Being a campaigner is fun and hard work in equal measure. So far this week, I have co-presented at a Communication Matters conference in Leeds, been to a reception at the House of Lords and written this blog post on the train – and it’s only Tuesday!
As the youngest delegate at the conference, it was nerve-wracking presenting to about 40 professionals, parents and AAC (Augmentative and Alternative Communication) users; but when one of the audience says it is the best presentation, it makes the journey worthwhile.
When I started to spell everything I wanted to say, I never imagined that I would give a speech at the House of Lords. But, thanks to the Diana Award, that is exactly what I have just done! It was good to meet Penny Mordaunt, Minister of State for Disabled People, and make new connections for my campaign; and once again by inspired by the young people who are recognised by the Diana Award.
You can read my speech here:
I received the Legacy Award in recognition of my Teach Us Too campaign for all children to be taught to read and write regardless of their label.
It was an immense honour to receive this award remembering Princess Diana, who so often went out of her way to show solidarity with those society would rather forget about.
Her legacy award has given me a stronger platform on which I am a voice for the voiceless. My dream is a special education system where academic competence is assumed, rather than assumptions about academic ability based on physical disability. Unfortunately, current education policy is tipping the other way, with proposals from the Rochford Review that schools will no longer need to report to government on children labelled with Profound and Multiple Learning Difficulties (as I was). This is against a backdrop where special schools are increasingly opting for non-subject specific learning, ie literacy teaching is no longer required. This lack of accountability signals that the education of children like me is of very little importance. Imagine Ofsted was abolished in mainstream education, because no-one really cared what children were taught in schools. Yet this is what is happening to children like me in education.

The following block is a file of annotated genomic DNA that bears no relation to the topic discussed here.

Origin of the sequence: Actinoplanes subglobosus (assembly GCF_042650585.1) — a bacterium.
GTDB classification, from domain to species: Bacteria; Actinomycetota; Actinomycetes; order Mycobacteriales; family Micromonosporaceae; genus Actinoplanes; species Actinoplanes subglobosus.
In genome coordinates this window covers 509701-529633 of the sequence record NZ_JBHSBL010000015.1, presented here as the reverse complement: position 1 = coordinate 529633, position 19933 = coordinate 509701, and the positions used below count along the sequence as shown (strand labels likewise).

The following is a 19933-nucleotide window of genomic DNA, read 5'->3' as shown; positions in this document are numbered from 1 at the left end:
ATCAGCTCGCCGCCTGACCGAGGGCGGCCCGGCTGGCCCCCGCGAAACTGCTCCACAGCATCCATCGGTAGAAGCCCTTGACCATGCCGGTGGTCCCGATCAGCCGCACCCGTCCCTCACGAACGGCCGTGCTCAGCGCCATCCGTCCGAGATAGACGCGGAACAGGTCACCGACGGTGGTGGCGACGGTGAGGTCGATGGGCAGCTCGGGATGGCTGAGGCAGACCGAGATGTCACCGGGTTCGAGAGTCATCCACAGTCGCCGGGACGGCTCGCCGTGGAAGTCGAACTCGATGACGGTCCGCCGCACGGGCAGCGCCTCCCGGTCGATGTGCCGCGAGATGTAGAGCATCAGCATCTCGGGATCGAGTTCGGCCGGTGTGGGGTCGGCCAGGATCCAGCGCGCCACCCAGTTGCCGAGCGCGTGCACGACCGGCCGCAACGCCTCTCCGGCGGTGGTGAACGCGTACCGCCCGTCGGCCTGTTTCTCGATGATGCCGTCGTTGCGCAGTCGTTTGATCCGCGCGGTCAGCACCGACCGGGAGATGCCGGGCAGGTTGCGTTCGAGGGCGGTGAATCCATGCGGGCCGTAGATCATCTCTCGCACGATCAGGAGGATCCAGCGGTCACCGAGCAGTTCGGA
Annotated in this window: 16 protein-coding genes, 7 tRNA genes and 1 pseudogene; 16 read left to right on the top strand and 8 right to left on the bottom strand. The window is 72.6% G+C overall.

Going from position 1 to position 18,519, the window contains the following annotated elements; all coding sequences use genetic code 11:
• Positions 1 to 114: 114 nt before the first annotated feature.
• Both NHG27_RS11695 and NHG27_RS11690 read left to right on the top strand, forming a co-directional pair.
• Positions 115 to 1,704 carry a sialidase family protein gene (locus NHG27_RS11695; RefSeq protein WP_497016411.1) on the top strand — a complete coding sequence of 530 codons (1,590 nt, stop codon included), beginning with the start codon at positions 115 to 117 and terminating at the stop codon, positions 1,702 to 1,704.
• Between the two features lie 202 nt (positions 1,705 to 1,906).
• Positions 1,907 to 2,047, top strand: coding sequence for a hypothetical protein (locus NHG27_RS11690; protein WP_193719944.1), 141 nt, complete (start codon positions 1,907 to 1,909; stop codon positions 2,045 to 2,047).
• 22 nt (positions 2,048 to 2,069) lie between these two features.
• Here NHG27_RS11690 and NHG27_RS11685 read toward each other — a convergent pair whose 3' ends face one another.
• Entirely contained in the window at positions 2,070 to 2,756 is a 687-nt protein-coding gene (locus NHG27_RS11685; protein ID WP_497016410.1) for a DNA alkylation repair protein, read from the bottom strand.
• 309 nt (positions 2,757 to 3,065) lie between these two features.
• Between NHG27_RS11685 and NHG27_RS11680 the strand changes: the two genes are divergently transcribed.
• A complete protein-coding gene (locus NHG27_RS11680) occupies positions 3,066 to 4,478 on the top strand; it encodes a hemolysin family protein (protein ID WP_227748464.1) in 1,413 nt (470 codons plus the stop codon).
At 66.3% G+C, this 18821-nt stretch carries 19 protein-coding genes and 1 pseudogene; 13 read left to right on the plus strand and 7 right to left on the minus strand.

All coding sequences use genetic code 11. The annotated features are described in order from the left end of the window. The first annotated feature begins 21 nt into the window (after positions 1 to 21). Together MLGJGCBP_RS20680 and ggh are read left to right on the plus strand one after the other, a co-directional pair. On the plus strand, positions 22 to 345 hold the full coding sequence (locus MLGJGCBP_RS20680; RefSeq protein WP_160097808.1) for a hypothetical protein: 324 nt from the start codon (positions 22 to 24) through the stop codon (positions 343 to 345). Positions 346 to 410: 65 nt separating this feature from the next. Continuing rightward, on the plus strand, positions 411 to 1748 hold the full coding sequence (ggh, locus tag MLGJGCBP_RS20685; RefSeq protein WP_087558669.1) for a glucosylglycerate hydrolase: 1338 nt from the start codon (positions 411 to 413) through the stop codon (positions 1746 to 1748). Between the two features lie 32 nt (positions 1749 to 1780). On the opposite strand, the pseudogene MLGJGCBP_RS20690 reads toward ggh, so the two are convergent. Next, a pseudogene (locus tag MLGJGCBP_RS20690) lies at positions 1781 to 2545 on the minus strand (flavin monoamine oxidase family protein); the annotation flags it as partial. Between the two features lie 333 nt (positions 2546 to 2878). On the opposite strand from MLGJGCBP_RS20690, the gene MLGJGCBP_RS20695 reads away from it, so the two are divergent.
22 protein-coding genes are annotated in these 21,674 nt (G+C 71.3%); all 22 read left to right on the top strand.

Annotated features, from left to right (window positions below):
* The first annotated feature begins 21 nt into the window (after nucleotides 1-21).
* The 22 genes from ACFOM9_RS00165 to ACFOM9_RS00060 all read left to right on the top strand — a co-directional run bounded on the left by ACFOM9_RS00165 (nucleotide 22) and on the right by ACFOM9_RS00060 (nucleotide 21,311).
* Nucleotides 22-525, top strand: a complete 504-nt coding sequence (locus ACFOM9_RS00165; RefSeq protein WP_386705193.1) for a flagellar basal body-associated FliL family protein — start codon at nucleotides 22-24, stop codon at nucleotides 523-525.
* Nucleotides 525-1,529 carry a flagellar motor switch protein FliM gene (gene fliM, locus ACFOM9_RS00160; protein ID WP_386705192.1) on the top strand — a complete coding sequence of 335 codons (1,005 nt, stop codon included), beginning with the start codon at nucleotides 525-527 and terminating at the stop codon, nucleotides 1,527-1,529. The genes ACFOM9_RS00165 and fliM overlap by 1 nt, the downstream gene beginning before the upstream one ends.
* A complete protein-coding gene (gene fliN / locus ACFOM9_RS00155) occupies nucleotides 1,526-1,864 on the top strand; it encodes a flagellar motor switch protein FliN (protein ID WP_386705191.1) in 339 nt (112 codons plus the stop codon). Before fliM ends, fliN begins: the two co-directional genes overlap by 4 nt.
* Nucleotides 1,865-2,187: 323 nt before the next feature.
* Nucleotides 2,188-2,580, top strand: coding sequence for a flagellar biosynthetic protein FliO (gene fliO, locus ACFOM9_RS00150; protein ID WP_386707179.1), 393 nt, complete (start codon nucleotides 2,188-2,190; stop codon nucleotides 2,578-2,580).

If my mother hadn’t removed me from special school for a few hours a day to teach me to read and write I would not be able to write this for you today. For a non-verbal child, learning to read and write is not just a life skill. It unlocks our voice. It gives us life in all its fullness. I am not unique. There are more children like me in special school who need an education system that believes they are worth teaching too. Then my story of learning to write and communicate will not be so unique either.
I don’t have much time left, so I am asking you to get behind my campaign and use your influence to ensure there is accountability and aspiration for children who are often marginalised and judged.
My body is very weak, but my desire to make a difference for children like me is very strong.
With Diana’s legacy I am building my own.